2020…What a year, the pan­dem­ic brought us a new nor­mal, a nor­mal that as a cre­at­ive, arts lov­er and secret Hip-Hop mosh pit head, I really found hard accept. The absence of live music and pro­duc­tions has been the most dif­fi­cult thing for many of us, and also a test­a­ment to the pos­it­ive influ­ence the arts has on our well-being.

As a day one sup­port­er of Breakin’ Con­ven­tion, the power­house behind the hip-hop theatre revolu­tion and all of the work pro­duced by artist­ic dir­ect­or Jonzi D, the can­celled shows and our favour­ite annu­al park jam were amongst some of our most missed events of 2020. So when we came to know that there was going to be a very spe­cial ‘Social Dis­Dan­cing’ edi­tion, an actu­al LIVE show, we knew there was no way we could miss this.

Breakin’ Con­ven­tion has always brought us the feels, empower­ing us through innov­at­ive and inspir­ing dance, it is a strong part of Hip-Hop cul­ture, and since 2004 has been provid­ing incred­ible dan­cers with a plat­form to express and cre­ate.

Walk­ing into the Sadlers Wells theatre for ‘Social Dis­dan­cing’ felt like a part of me had been restored, yes we now have res­taur­ants and shops open, but the miss­ing part of my world was being able to walk into a ven­ue and be trans­formed into a whole new artist­ic dimen­sion.  Though things were slightly dif­fer­ent, masked up, few­er seats, and a lot of empty space…ironically with the social dis­tance set­ting I had nev­er felt closer to those on stage than any time before.

The show opened with a power­ful mono­logue from Jonzi D, speak­ing on the events of 2020 we felt how at home he was on that stage and his pres­ence alone set the tone for the rest of the show.

First on the stage was a piece by A.I.M Col­lect­ive, an all-female pop­ping group. Entitled Sus­pen­ded, it explored the feel­ing of being stand­still, stuck on your thoughts until you even­tu­ally find the resi­li­ence to stand tall. Illus­trated with slow move­ment to ‘Fire Fly’ by J‑E-T‑S the piece evolved into a 80s soul jam as we were treated to a bright­er more uplift­ing move­ment to Cheryl Lynn’s Encore.

The show was a mix­ture of both film and live dance, the film was to keep us engaged whilst the stage was being dis­in­fec­ted in between acts. We were treated to the power­ful visu­als from Far From The Norm ‘Can’t Kill us all’, a col­lab­or­a­tion from 3 ori­gin­al voices work­ing in hip hop theatre: dance artist Bot­is Seva, film maker Ben Wil­li­ams and com­poser Torben Lars Sylvest. ‘Can’t Kill Us All’ explored the men­tal state of one man dur­ing the lock­down, an emo­tion­al watch that takes us on a mono­ton­ous jour­ney through the dark, from deteri­or­a­tion to find­ing peace.

The cur­tains opened to wel­come the second live per­form­ance of the even­ing, a Lon­don premi­er for Birm­ing­ham based O’Driscoll Col­lect­ive, a cap­tiv­at­ing duet explor­ing men­tal health through dual­ity. The per­form­ance high­lighted just how thera­peut­ic dance is in releas­ing our inner battles as the duet beau­ti­fully embod­ied the battles with­in our mind.

The second film of the even­ing was a very spe­cial piece by Jonzi D him­self, his dir­ect­ori­al debut a reac­tion to George Floyd’s murder and an ode to Black woman­hood ‘Our Bod­ies Back’. Fea­tur­ing a piece by acclaimed Amer­ic­an poet and per­form­ance artist Jes­sica Care Moore, the film was cho­reo­graphed and per­formed by Axelle ‘Ebony’ Mun­ezero in Canada; Bolegue Manuela in Ger­many and Nafisah Baba in UK.  ‘Our Bod­ies Back’ high­lights the real­it­ies of racism, and sexu­al viol­ence whilst hon­our­ing the Black lives lost through spoken word and dance.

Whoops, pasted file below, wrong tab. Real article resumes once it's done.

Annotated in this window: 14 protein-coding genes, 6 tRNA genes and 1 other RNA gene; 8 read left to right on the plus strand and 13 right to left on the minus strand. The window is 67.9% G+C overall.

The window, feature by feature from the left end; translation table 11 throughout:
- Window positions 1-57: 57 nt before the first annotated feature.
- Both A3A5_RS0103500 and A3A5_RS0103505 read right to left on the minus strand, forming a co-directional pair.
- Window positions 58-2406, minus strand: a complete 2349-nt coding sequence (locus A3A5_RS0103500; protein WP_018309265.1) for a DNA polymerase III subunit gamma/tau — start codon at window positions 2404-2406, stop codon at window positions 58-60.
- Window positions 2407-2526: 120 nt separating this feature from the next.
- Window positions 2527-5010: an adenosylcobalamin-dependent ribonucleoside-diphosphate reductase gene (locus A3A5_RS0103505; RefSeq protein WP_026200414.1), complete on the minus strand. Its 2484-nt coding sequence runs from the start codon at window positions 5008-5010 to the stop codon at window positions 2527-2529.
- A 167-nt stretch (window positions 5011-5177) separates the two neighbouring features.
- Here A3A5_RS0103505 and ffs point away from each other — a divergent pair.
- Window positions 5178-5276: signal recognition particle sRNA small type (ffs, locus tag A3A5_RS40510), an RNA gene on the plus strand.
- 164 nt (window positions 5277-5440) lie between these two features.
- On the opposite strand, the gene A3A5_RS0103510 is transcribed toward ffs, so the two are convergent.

Breakin’ Con­ven­tion favour­ites Boy Blue were the last act of this spe­cial even­ing, end­ing the show with a lar­ger than life per­form­ance. The col­lect­ive brought to life just exactly what we love about Hip-Hop theatre, the empower­ment behind break dance, the abil­ity to use move­ment to act as a voice for the voice­less.

Social Dis­dan­cing was our break away from the vir­tu­al world, all the zooms and the online fest­ivals. The power of dance came to life accom­pan­ied with sound and beau­ti­ful soft light­ing through­out. Through move­ment and imagery, we were home, back to the heart of Breakin’ Con­ven­tion, a cel­eb­ra­tion of live Hip-Hop theatre away from the out­side world that is so far away from our nor­mal.

Pho­to­graphy By Belinda Law­ley

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Rishma Dhaliwal

Rishma Dhaliwal

Edit­or / PR Con­sult­ant at No Bounds
Rishma Dhali­w­al has extens­ive exper­i­ence study­ing and work­ing in the music and media industry. Hav­ing writ­ten a thes­is on how Hip Hop acts as a social move­ment, she has spent years research­ing and con­nect­ing with artists who use the art form as a tool for bring­ing a voice to the voice­less. Cur­rently work­ing in TV, Rishma brings her PR and media know­ledge to I am Hip Hop and oth­er pro­jects by No Bounds.

About Rishma Dhaliwal

Rishma Dhaliwal
Rishma Dhaliwal has extensive experience studying and working in the music and media industry. Having written a thesis on how Hip Hop acts as a social movement, she has spent years researching and connecting with artists who use the art form as a tool for bringing a voice to the voiceless. Currently working in TV, Rishma brings her PR and media knowledge to I am Hip Hop and other projects by No Bounds.